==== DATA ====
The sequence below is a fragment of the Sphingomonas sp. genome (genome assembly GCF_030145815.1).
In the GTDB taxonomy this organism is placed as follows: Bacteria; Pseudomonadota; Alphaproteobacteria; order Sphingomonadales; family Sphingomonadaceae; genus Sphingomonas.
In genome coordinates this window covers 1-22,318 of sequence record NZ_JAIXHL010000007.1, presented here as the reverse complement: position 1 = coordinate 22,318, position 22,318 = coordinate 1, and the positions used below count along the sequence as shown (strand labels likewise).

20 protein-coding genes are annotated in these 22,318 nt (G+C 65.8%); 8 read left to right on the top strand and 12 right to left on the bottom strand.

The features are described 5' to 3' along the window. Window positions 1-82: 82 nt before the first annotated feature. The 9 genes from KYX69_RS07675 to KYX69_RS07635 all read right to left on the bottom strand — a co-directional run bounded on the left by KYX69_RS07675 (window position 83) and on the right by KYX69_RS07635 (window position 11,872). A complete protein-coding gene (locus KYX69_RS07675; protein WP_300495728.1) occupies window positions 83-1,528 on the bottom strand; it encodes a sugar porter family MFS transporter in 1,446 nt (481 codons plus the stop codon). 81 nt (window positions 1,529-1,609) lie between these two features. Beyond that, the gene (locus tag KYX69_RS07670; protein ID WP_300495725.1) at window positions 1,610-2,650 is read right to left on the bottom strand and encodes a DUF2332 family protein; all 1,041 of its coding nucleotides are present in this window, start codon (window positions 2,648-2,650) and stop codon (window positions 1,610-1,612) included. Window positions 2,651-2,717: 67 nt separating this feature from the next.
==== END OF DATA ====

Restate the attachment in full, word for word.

The sequence below is a fragment of the Sphingomonas sp. genome (genome assembly GCF_030145815.1).
In the GTDB taxonomy this organism is placed as follows: Bacteria; Pseudomonadota; Alphaproteobacteria; order Sphingomonadales; family Sphingomonadaceae; genus Sphingomonas.
In genome coordinates this window covers 1-22,318 of sequence record NZ_JAIXHL010000007.1, presented here as the reverse complement: position 1 = coordinate 22,318, position 22,318 = coordinate 1, and the positions used below count along the sequence as shown (strand labels likewise).

20 protein-coding genes are annotated in these 22,318 nt (G+C 65.8%); 8 read left to right on the top strand and 12 right to left on the bottom strand.

The features are described 5' to 3' along the window. Window positions 1-82: 82 nt before the first annotated feature. The 9 genes from KYX69_RS07675 to KYX69_RS07635 all read right to left on the bottom strand — a co-directional run bounded on the left by KYX69_RS07675 (window position 83) and on the right by KYX69_RS07635 (window position 11,872). A complete protein-coding gene (locus KYX69_RS07675; protein WP_300495728.1) occupies window positions 83-1,528 on the bottom strand; it encodes a sugar porter family MFS transporter in 1,446 nt (481 codons plus the stop codon). 81 nt (window positions 1,529-1,609) lie between these two features. Beyond that, the gene (locus tag KYX69_RS07670; protein ID WP_300495725.1) at window positions 1,610-2,650 is read right to left on the bottom strand and encodes a DUF2332 family protein; all 1,041 of its coding nucleotides are present in this window, start codon (window positions 2,648-2,650) and stop codon (window positions 1,610-1,612) included. Window positions 2,651-2,717: 67 nt separating this feature from the next.